A few people have asked me if there is an easy way to know when I add new content to the blog.  So far my primary means of syndication have been shares to Facebook which, considering I'm not a constant status-changer, means that is about all you see on my FB page any given day.  This can understandably get a little annoying. 

An easy way to find out when I post new stuff is to set up an RSS feed using your browser.  Just copy the following URL into your browser address line (or, you know, click it right now):


Depending on your browser of choice, you'll get a page with a link asking if you want to subscribe.  Click it, and you're there.  Best of all you can have it add a button to your favorites bar, which will show up bold when new content is present.

There are other RSS readers out there that I'm not as familiar with, but I think they can be set up to send you an email when it finds new content.  If anyone has luck with that, please let me know.

Thanks for reading!

New Harry Potter and The Deathly Hallows Trailer

The second official trailer for Harry Potter and the Deathly Hallows (Pt 1) was released a few days ago.  If you haven't already seen it, check it out below.  I'm glad the final chapter(s) look good, because on the whole, I've been a bit underwhelmed with the movie versions of J.K. Rowlings' books, apart from some absolutely magnificent casting choices.  Alan Rickman as Snape (Die Hard, Robin Hood Prince of Thieves) and Jason Isaacs (The Patriot) as Lucious Malfoy can only be described as perfect, and even though you can barely tell it's him through the makeup, Ralph Fiennes gives Voldemort the creepy heft the character deserves.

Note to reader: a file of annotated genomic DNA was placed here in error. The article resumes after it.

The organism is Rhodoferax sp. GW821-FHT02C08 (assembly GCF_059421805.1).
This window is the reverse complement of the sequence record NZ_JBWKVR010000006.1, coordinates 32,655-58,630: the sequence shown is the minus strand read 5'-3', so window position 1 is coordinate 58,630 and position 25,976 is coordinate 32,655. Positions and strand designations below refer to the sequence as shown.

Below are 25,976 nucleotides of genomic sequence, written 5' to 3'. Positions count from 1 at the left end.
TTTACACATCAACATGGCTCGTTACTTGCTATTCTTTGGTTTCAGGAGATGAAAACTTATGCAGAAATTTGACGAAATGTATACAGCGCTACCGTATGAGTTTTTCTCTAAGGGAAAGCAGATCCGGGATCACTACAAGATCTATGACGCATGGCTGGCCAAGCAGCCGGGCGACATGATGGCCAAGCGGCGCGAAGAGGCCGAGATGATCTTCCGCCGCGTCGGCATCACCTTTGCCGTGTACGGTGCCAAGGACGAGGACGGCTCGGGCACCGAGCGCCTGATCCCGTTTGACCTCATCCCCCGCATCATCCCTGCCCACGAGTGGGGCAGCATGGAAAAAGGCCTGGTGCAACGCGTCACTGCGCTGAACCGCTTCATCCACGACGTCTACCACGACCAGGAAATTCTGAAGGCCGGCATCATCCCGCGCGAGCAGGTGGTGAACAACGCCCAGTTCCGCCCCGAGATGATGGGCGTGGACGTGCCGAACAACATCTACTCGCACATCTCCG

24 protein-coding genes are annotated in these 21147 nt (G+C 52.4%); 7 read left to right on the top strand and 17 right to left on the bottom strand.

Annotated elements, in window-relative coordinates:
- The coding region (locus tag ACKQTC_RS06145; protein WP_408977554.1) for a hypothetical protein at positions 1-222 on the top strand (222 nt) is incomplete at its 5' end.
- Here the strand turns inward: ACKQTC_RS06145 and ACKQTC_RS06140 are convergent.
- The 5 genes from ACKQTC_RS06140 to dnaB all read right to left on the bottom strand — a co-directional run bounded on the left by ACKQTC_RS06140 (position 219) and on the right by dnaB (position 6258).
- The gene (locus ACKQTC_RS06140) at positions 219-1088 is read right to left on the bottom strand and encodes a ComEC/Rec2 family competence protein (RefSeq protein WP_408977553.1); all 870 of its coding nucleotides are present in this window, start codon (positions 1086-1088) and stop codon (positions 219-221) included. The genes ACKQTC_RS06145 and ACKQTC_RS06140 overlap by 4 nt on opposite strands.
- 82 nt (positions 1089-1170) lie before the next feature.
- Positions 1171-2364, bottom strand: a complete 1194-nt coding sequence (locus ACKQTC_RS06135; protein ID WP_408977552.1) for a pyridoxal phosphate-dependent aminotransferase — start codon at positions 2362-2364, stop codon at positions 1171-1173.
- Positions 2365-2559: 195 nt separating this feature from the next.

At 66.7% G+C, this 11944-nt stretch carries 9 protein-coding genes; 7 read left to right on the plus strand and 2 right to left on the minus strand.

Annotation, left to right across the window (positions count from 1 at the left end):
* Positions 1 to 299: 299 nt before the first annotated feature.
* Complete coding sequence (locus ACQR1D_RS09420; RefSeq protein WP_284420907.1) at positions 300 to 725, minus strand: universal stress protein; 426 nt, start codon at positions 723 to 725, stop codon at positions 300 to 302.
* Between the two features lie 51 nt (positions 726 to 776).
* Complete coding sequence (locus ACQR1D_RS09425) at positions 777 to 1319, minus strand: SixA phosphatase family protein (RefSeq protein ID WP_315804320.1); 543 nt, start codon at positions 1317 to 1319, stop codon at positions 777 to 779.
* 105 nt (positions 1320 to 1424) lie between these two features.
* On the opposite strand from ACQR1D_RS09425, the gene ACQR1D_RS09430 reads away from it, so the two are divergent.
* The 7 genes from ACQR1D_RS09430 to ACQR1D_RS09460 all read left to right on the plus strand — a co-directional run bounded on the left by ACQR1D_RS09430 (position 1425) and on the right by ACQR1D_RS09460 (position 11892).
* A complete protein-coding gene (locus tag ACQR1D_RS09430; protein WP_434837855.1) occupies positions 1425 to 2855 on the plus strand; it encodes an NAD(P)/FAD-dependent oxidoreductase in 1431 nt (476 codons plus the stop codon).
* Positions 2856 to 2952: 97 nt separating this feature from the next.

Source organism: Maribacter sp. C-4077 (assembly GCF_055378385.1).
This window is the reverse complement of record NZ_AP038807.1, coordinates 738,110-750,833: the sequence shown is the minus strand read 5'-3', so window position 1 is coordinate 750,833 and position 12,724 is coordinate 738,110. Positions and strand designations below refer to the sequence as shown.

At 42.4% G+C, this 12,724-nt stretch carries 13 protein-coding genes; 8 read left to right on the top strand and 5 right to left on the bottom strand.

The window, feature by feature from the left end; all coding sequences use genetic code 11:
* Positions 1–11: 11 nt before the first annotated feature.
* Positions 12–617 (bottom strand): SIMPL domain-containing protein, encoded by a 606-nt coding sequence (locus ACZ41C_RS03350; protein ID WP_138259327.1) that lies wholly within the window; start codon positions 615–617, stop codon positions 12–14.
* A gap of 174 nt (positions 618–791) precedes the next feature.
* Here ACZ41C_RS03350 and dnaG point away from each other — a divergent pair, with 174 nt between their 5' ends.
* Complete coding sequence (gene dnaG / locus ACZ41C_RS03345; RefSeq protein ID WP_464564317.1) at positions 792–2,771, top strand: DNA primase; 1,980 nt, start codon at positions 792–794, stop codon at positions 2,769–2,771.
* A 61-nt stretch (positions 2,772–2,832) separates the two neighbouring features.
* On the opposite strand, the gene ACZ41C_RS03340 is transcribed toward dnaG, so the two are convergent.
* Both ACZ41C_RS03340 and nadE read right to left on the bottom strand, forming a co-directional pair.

Thursday, September 23, 2010

Community Recap, Episode 2.1 "Anthropology 101"

Yay!  Community’s back!  I’m not going to try and be objective and journalism-y here--why the hell would I?  It’s my blog…it’s not like I have an editor to please.  In my opinion this show was the best new comedy last year, narrowly edging out Modern Family, and soundly beating most everything else that debuted in the sitcom genre.  Tonight’s premiere was, well, a premiere.  Season premieres are often dragged a bit by exposition and general refreshening exercises to bring us all back up to speed (see there?  I just made up a word, and nobody’s telling me I can’t…), and the episode’s impact on the whole sometimes suffers for it.  Anyway, this should go without saying, but if you haven’t yet seen the episode, SPOILERS FOLLOW.  Consider yourself warned.

Monday, September 20, 2010

Monday Microfiction 9/20/10